The Coming Economic Winter
To everything there is a season, Ecclesiastes tells us…
What if the economy’s entering winter?
In spring… the thrusting saplings of tomorrow shoulder their way out of the earth. Buds appear on the trees. The days lengthen. It’s the season of possibility.
Summer is nature in full flower. Green and lush. The promise of spring made good. The days are long and carefree.
In autumn the first wrinkles of age appear. The trees go gray and start losing their hair. The first frosts arrive, a foretaste of days to come…
Then comes winter. Snow. Ice. Dark. Desolation. It’s the season of death.
It can be said economies follow a similar cycle of the seasons. They sprout, blossom, fade… and die…
The Daily Reckoning’s Charles Hugh Smith argues winter may be closing in…
Charles says the world is now marked by “souring social mood, loss of purchasing power, stagnating wages, rising inequality, devaluing currencies, rising debt, political polarization and elite disunity.
“These are all characteristics,” Charles laments, “of the long-wave social-economic cycle that is entering the disintegrative (winter) phase.”
Charles leans on the work of historian Peter Turchin, who explores historical cycles of social disintegration and integration over 50-, 150- and 200-year cycles in a new book, Ages of Discord.
Turchin identifies three primary forces driving these cycles: An oversupply of labor that suppresses real wages… an overproduction of parasitic elites… a deterioration in state finances (Charles explores these in greater detail below.)
These cycles are as natural as the seasons, and maybe as inevitable.
Turning to America… real American wages have been more or less flat for decades. Evidence suggests the bottom half of American adults earn no more than they did in the 1970s.
An overproduction of parasitic elites? We append no comment. A deterioration in state finances? There is the small matter of a $20 trillion national debt… that’s growing… fast.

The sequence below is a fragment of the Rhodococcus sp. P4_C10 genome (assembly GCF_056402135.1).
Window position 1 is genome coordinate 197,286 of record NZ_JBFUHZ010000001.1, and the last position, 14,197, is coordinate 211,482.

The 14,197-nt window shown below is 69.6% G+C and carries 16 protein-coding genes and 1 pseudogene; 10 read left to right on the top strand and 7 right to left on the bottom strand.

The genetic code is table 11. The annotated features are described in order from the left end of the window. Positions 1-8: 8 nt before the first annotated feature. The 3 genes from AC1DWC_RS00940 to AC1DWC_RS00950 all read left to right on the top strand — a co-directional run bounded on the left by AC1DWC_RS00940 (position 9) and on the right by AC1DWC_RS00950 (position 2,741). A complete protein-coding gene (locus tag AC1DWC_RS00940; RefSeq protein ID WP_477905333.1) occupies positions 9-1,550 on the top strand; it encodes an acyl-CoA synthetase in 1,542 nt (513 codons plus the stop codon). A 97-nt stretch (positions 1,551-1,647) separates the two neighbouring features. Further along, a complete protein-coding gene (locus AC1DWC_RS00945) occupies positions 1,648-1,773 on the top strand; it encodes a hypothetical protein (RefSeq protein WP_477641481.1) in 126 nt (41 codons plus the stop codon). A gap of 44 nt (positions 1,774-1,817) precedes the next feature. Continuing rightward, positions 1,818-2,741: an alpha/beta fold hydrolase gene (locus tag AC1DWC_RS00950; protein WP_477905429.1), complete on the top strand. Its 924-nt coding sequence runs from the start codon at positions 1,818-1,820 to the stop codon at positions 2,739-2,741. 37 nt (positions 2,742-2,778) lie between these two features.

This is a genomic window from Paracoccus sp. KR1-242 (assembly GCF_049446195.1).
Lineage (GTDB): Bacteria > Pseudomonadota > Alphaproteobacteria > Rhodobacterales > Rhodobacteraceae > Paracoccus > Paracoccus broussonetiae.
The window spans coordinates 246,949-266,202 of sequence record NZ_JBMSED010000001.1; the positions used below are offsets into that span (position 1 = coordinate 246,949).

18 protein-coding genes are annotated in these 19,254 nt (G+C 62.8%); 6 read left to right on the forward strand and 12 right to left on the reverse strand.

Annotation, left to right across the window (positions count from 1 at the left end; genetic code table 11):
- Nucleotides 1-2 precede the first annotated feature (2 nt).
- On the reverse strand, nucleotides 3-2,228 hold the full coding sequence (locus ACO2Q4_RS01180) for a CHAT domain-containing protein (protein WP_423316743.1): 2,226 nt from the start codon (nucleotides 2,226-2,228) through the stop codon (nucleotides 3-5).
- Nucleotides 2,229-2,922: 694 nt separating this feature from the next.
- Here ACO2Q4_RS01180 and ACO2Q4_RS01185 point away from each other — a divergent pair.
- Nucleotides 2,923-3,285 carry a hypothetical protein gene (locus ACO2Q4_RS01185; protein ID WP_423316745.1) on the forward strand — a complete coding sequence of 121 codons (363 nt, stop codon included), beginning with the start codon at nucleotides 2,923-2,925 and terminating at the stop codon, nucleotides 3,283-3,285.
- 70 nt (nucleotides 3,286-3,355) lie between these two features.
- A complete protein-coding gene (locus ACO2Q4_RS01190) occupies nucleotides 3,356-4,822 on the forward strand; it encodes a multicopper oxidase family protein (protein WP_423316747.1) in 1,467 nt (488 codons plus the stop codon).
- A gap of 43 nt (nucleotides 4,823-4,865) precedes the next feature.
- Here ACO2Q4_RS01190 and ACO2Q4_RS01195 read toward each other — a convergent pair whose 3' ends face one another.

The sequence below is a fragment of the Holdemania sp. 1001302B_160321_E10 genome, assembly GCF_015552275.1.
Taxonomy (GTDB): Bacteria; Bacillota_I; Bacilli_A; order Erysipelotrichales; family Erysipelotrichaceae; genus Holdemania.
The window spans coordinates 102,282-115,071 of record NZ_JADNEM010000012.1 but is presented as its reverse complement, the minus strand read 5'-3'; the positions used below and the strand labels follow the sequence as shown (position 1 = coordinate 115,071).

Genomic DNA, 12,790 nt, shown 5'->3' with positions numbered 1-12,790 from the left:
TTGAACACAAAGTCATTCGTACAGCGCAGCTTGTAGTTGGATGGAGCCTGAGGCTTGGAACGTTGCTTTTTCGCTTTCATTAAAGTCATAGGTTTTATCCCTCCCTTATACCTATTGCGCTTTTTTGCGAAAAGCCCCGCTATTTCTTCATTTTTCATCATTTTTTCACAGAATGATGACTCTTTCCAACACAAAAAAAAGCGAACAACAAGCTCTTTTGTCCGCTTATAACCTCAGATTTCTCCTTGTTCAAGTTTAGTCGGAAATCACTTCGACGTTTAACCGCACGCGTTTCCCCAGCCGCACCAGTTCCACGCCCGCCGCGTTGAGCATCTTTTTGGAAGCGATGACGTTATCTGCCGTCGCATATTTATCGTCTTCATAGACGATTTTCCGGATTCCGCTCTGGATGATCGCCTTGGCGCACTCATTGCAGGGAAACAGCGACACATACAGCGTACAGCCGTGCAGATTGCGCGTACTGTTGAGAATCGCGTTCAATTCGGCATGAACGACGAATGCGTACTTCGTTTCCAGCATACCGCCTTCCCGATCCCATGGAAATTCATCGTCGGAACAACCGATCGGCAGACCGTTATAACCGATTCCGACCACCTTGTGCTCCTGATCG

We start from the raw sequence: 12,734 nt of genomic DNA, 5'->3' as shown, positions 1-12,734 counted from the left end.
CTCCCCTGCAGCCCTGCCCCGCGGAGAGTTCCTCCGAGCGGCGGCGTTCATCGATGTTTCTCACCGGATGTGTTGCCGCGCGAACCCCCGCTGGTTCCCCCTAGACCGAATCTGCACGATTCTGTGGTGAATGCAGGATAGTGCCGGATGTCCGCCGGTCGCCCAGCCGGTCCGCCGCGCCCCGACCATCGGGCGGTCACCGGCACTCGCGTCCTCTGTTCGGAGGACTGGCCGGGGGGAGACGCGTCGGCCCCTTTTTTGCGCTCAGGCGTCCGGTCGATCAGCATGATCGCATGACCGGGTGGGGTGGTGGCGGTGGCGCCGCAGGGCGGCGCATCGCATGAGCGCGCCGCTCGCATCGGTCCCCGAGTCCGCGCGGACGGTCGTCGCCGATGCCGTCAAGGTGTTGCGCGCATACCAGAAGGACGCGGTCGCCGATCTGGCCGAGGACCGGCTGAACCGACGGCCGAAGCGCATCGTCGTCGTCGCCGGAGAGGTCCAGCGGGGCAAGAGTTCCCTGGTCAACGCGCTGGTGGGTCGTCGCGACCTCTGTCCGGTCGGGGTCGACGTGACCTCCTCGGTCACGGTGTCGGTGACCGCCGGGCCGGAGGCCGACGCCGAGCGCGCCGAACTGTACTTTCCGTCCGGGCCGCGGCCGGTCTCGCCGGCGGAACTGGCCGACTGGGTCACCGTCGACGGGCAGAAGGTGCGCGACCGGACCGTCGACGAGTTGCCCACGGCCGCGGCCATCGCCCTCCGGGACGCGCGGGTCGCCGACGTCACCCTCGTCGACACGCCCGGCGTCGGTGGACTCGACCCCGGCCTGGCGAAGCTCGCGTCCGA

Unfunded liabilities like Social Security and Medicare now exceed $240 trillion by some estimates. $240 trillion liabilities cannot be met. They can only be repudiated in one form or another.
It’s fashionable to compare the United States to ancient Rome. The comparisons are often overwrought. Often… but maybe not always…
Rome had its spring. It had its summer and fall… then it had its winter. That seasons glided one into the next hardly anyone noticed. From The Empire of Debt, co-written by our founders Addison Wiggin and Bill Bonner:
In Rome, the institutions evolved and degraded faster than people’s ideas about them. Romans remembered their Old Republic with its rules and customs. They still thought that was the way the system was supposed to work long after a new system of consuetude fraudium — habitual cheating — had taken hold…
As time went on, the empire came to resemble less and less the Old Republic that gave it birth. The old virtues were replaced with new vices.
We can’t help but think of the good old U S of A when reflecting upon these lines. It seems to show many of the same telltales. But we’re cynical by nature and a man sees what he expects to see. Maybe the best days are to come.
We really can’t say what season America’s in, returning to the seasons metaphor.
But we’ve got our jacket and gloves ready… just in case.